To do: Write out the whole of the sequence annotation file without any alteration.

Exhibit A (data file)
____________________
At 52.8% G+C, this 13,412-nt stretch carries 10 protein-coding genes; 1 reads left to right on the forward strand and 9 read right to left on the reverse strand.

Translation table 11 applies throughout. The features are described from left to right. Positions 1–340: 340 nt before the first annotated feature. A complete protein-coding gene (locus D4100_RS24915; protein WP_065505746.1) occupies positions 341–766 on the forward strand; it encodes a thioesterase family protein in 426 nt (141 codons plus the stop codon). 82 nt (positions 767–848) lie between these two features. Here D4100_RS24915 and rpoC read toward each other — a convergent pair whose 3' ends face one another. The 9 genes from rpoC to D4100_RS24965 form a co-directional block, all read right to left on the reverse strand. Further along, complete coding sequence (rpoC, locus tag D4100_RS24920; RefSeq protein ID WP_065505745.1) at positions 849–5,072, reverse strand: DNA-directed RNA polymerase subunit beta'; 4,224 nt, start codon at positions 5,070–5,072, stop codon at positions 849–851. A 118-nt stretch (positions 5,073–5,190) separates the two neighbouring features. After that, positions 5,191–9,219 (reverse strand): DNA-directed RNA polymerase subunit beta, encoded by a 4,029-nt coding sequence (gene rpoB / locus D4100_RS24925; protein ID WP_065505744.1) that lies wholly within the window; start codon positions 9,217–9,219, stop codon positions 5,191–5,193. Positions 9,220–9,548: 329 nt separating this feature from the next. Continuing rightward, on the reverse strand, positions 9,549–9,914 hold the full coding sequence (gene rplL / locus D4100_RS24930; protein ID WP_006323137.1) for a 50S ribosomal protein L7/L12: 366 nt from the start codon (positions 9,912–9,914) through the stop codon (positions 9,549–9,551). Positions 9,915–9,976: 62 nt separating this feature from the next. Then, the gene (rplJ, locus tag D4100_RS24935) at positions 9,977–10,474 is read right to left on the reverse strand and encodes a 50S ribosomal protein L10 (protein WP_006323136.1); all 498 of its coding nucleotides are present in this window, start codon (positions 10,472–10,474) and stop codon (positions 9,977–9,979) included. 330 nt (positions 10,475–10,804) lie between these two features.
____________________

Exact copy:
At 52.8% G+C, this 13,412-nt stretch carries 10 protein-coding genes; 1 reads left to right on the forward strand and 9 read right to left on the reverse strand.

Translation table 11 applies throughout. The features are described from left to right. Positions 1–340: 340 nt before the first annotated feature. A complete protein-coding gene (locus D4100_RS24915; protein WP_065505746.1) occupies positions 341–766 on the forward strand; it encodes a thioesterase family protein in 426 nt (141 codons plus the stop codon). 82 nt (positions 767–848) lie between these two features. Here D4100_RS24915 and rpoC read toward each other — a convergent pair whose 3' ends face one another. The 9 genes from rpoC to D4100_RS24965 form a co-directional block, all read right to left on the reverse strand. Further along, complete coding sequence (rpoC, locus tag D4100_RS24920; RefSeq protein ID WP_065505745.1) at positions 849–5,072, reverse strand: DNA-directed RNA polymerase subunit beta'; 4,224 nt, start codon at positions 5,070–5,072, stop codon at positions 849–851. A 118-nt stretch (positions 5,073–5,190) separates the two neighbouring features. After that, positions 5,191–9,219 (reverse strand): DNA-directed RNA polymerase subunit beta, encoded by a 4,029-nt coding sequence (gene rpoB / locus D4100_RS24925; protein ID WP_065505744.1) that lies wholly within the window; start codon positions 9,217–9,219, stop codon positions 5,191–5,193. Positions 9,220–9,548: 329 nt separating this feature from the next. Continuing rightward, on the reverse strand, positions 9,549–9,914 hold the full coding sequence (gene rplL / locus D4100_RS24930; protein ID WP_006323137.1) for a 50S ribosomal protein L7/L12: 366 nt from the start codon (positions 9,912–9,914) through the stop codon (positions 9,549–9,551). Positions 9,915–9,976: 62 nt separating this feature from the next. Then, the gene (rplJ, locus tag D4100_RS24935) at positions 9,977–10,474 is read right to left on the reverse strand and encodes a 50S ribosomal protein L10 (protein WP_006323136.1); all 498 of its coding nucleotides are present in this window, start codon (positions 10,472–10,474) and stop codon (positions 9,977–9,979) included. 330 nt (positions 10,475–10,804) lie between these two features.